Objectively Reasonable Examination of a Shooting

Police application of deadly force has come under more intensive scrutiny than ever before. Objective reasoning should be applied when examining an Officer’s actions in the field especially with the benefit of 20/20 hindsight. It is an objectively reasonable examination based on the facts of the case and those specific facts known to the Officer at the time the event transpires. (What is discovered ‘after the fact’ cannot and should not be applied in determining if an Officer’s actions were objectively reasonable in light of the circumstances at the time.) There is a reason that in some cases, what appears to be an unreasonable application of force at ‘first blush’ is found to reasonable when all the facts of the case are brought into play. What can be revealed in a 3 second news sound bite may not encompass all that is known to the Officer(s) at the time.

Events are captured on social media and subsequently spread at lightning speeds. Viewed through the unfiltered lens of a breathless media this can and has, led to unrest, riots and deadly retaliation against Officers who had nothing to do with the event. This is going to be an ongoing problem and in my opinion – only increase in its intensity.

More than once I have been interviewed by various news outlets only to have a segment relegated to the ‘round-file’ as my opinions were not what the producers had necessarily envisioned. I accept this in a free society as we are all entitled to our opinions and yet a moderate and unbiased take on an issue is not always appreciated.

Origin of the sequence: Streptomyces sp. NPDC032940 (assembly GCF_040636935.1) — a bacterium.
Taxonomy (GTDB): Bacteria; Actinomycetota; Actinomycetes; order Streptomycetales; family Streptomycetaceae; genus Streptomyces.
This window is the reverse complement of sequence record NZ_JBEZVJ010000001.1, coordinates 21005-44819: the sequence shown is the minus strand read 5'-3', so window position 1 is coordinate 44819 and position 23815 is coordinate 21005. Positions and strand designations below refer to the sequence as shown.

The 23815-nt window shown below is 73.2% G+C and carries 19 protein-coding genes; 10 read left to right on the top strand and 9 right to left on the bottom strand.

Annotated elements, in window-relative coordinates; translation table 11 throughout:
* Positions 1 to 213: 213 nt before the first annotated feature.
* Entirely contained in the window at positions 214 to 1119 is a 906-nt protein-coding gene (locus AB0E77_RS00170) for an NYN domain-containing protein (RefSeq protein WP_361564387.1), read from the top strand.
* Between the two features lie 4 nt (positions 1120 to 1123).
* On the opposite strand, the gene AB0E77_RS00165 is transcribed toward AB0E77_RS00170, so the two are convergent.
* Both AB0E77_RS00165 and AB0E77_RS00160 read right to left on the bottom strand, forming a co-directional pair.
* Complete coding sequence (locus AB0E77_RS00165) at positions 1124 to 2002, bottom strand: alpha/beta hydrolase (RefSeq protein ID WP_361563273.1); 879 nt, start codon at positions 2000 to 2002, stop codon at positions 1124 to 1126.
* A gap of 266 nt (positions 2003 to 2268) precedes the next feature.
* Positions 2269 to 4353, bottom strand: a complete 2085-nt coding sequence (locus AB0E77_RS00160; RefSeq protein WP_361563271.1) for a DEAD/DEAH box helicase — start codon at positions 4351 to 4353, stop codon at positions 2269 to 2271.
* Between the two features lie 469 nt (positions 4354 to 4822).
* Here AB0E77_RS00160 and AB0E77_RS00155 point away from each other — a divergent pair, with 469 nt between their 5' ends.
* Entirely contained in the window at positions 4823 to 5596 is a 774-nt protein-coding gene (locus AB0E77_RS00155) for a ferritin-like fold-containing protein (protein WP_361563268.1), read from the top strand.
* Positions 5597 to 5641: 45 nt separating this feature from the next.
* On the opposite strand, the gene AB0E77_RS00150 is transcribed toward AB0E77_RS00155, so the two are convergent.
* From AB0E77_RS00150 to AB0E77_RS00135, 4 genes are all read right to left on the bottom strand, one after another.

Striking a balance between an appropriate level of force, accountability, media portrayal of actions taken, hysterical witnesses who observed nothing but freely render opinions on what transpired is inevitably going to be a much tougher proposition in the future.

Supreme Court opinions have employed the wording ‘chilling effect’ when examining (applying 20/20 hindsight) an Officer’s actions absent the presence of an ‘uplifted knife.’ Distilled to a finer point, it addresses the effect to which extreme examination and unreasonable criticism can have on those who serve us.

Some field situations are rapid forming, fluid and fraught with peril. Decisions must be formulated and acted upon within seconds or portions thereof. Many who critique deadly force actions have never hazarded themselves for anyone at any time nor would they. Others may disregard any and all rational logic simply for monetary gain.

These are simply thoughts which we should all consider when inevitably, these situations occur in the future.

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